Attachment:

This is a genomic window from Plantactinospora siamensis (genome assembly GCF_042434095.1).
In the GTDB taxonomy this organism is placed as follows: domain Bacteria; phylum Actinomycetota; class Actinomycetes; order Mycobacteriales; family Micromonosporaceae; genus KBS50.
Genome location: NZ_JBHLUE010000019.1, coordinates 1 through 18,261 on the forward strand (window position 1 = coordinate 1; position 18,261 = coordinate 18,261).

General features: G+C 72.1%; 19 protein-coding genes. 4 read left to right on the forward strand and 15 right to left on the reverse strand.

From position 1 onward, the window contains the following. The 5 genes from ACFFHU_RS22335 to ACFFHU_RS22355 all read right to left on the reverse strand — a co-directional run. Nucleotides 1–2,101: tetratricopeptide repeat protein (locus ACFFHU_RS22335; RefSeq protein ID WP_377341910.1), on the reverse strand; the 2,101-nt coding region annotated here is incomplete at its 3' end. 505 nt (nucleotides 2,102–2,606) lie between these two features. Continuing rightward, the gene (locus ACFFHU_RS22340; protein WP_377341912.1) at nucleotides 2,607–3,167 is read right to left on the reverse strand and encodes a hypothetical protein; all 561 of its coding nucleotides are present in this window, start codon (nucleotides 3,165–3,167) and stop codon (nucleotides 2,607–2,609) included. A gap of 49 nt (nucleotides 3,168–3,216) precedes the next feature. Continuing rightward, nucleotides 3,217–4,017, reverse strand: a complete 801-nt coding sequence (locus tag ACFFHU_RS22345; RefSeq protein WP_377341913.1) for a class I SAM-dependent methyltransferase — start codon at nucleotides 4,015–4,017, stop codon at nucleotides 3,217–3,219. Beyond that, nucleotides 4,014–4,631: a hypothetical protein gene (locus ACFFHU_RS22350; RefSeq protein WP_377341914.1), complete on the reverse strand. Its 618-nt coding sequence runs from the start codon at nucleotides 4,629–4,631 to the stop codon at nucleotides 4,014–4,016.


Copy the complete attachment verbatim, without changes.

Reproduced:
This is a genomic window from Plantactinospora siamensis (genome assembly GCF_042434095.1).
In the GTDB taxonomy this organism is placed as follows: domain Bacteria; phylum Actinomycetota; class Actinomycetes; order Mycobacteriales; family Micromonosporaceae; genus KBS50.
Genome location: NZ_JBHLUE010000019.1, coordinates 1 through 18,261 on the forward strand (window position 1 = coordinate 1; position 18,261 = coordinate 18,261).

General features: G+C 72.1%; 19 protein-coding genes. 4 read left to right on the forward strand and 15 right to left on the reverse strand.

From position 1 onward, the window contains the following. The 5 genes from ACFFHU_RS22335 to ACFFHU_RS22355 all read right to left on the reverse strand — a co-directional run. Nucleotides 1–2,101: tetratricopeptide repeat protein (locus ACFFHU_RS22335; RefSeq protein ID WP_377341910.1), on the reverse strand; the 2,101-nt coding region annotated here is incomplete at its 3' end. 505 nt (nucleotides 2,102–2,606) lie between these two features. Continuing rightward, the gene (locus ACFFHU_RS22340; protein WP_377341912.1) at nucleotides 2,607–3,167 is read right to left on the reverse strand and encodes a hypothetical protein; all 561 of its coding nucleotides are present in this window, start codon (nucleotides 3,165–3,167) and stop codon (nucleotides 2,607–2,609) included. A gap of 49 nt (nucleotides 3,168–3,216) precedes the next feature. Continuing rightward, nucleotides 3,217–4,017, reverse strand: a complete 801-nt coding sequence (locus tag ACFFHU_RS22345; RefSeq protein WP_377341913.1) for a class I SAM-dependent methyltransferase — start codon at nucleotides 4,015–4,017, stop codon at nucleotides 3,217–3,219. Beyond that, nucleotides 4,014–4,631: a hypothetical protein gene (locus ACFFHU_RS22350; RefSeq protein WP_377341914.1), complete on the reverse strand. Its 618-nt coding sequence runs from the start codon at nucleotides 4,629–4,631 to the stop codon at nucleotides 4,014–4,016.